A column made of decomposing tropical fruits wrapped in plastic bags greets visitors to Daniel Lie‘s site-specific takeover of all three floors of the Centro Cultural São Paulo (CCSP). The exhibition title, “Pact with the Future,” is ambiguously optimistic in its nod to mortality and procreation, especially in the Darwinian sense. Lie’s plant-based sculptures suggest that the point of life lies in its future, as those lifeforms aim to nothing but the endurance of their own species. For a human viewer, aware of death, Lie offers little more than hope in the form of a metaphor: an elaborate pulley system installed throughout the building that rigs up fruits and plants.
Lie’s time-sensitive, multi-floor installation of living plants that hang from the ceiling in the empty space between the building’s ramps create a floating forest. Down in the library, big pieces of Brazilian crystals hang from a similar structure, connecting the building’s bottom floor to its ceiling, trespassing all the exhibition levels.
Lie explored the building well: while the plants are from CCSP’s original landscape project, the whole of the installation is dependent of the architecture. Despite its three-dimensional character, the lines created by the yellow ropes, and complemented by the yellow signalization on the floor, allude to drawing, the artist’s first medium. But more than creating a beautiful visual effect, “Pact with the Future” manages to level opposing disciplines and concepts. A mathematic mechanism is used to create an artistic piece; human-made and environmentally questionable plastic bags sustain natural material, be it vegetable or mineral. The structure created by Lie unifies rational precision and organic outburst—much like life.
“Pact with the Future” shows through August 9, and is the second part of a trilogy of simultaneous exhibitions held by the artist, all of which relate to the issue of time. The first one, “Meus sentimentos,” is on view at the Oficina Cultural Oswald de Andrade, and the third, “Lie Liong Khing,” at Casa Triângulo.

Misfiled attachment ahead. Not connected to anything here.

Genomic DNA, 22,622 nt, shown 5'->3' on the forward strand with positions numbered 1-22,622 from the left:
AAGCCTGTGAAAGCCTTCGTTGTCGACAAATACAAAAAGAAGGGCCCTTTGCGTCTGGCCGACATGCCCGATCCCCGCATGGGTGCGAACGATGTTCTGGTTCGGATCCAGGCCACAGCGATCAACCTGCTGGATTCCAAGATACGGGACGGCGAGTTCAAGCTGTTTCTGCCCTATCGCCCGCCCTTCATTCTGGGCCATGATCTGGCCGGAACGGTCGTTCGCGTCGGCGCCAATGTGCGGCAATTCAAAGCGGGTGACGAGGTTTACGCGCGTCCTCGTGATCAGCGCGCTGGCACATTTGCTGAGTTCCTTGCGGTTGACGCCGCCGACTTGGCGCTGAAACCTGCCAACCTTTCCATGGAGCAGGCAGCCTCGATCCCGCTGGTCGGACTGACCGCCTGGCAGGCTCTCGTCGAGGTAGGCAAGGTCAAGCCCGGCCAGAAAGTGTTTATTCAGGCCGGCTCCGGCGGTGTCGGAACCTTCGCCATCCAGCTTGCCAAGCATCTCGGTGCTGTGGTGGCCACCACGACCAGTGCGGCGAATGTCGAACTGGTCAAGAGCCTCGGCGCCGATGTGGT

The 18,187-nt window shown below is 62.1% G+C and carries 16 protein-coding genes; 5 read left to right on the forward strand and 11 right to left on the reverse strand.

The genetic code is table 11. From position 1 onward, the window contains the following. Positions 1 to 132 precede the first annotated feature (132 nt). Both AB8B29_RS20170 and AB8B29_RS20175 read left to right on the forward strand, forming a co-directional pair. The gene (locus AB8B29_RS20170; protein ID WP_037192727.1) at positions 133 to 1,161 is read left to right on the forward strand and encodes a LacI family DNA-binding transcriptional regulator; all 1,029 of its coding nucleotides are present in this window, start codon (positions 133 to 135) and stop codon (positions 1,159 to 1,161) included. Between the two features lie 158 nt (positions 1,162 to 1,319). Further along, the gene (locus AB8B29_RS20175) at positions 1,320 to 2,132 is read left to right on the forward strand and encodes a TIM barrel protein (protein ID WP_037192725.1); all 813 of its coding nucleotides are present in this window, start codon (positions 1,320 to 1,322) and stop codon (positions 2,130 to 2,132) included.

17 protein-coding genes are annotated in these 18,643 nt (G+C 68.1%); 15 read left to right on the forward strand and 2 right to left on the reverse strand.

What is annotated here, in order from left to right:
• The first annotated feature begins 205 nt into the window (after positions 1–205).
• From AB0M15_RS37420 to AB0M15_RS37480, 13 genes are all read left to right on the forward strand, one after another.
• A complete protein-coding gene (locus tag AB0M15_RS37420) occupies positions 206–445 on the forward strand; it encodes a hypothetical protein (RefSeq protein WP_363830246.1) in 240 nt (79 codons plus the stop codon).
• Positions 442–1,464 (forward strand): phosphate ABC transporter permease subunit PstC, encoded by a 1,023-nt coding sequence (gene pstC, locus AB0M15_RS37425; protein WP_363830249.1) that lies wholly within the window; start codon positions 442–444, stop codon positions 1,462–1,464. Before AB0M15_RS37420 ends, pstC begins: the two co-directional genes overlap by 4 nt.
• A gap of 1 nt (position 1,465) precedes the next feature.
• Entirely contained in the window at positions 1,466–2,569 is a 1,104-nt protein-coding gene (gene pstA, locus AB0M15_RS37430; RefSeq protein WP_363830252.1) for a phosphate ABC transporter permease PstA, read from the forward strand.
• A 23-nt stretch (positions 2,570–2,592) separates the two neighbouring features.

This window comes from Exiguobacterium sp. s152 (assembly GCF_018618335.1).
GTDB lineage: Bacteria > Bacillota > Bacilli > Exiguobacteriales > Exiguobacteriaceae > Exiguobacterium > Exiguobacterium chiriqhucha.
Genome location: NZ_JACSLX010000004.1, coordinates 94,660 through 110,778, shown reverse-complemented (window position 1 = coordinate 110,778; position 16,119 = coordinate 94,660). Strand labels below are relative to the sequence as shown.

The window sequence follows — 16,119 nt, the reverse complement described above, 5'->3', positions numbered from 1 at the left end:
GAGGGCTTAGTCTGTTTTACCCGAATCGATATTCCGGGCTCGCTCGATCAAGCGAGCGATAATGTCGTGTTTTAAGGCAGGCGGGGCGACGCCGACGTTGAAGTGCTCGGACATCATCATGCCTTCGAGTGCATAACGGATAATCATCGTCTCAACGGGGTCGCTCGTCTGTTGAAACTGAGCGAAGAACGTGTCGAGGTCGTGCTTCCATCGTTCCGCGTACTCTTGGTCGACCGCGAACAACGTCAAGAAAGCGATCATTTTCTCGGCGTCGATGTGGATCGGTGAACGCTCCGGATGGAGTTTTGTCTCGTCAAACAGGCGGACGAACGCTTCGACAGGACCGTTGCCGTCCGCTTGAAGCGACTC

Caroline Carrion (1986) is a São Paulo-based curator and art critic. She holds a degree in journalism from the University of Sao Paulo, where she is currently pursuing a second degree in philosophy, after having studied management et communications intercuturelles at Université Paris IV (Sorbonne). Caroline has been working in the art field since 2008 in different segments of the market, such as cultural centers, museums and art galleries. She has developed and coordinated the production of exhibitions, integrated publishing projects on contemporary art and has extensive experience with cultural journalism and institutional communication. In 2015, she curated “Eccoci!,” an urban-intervention project by artist Berna Reale held in public areas of scarce touristic access in Venice, during the opening and closing weeks of the 56th Venice Biennale; and was one of the emergent guest curators of the Prêmio CNI SESI SENAI Marcantonio Vilaça para as Artes Plásticas. She is the author of texts for exhibitions and artists books, presented in Brazil and abroad; and is a member of the PIPA prize 2016 Nominating Committee. She regularly writes for Newcity Brazil, and collaborates with the contemporary art platform My Art Guides.
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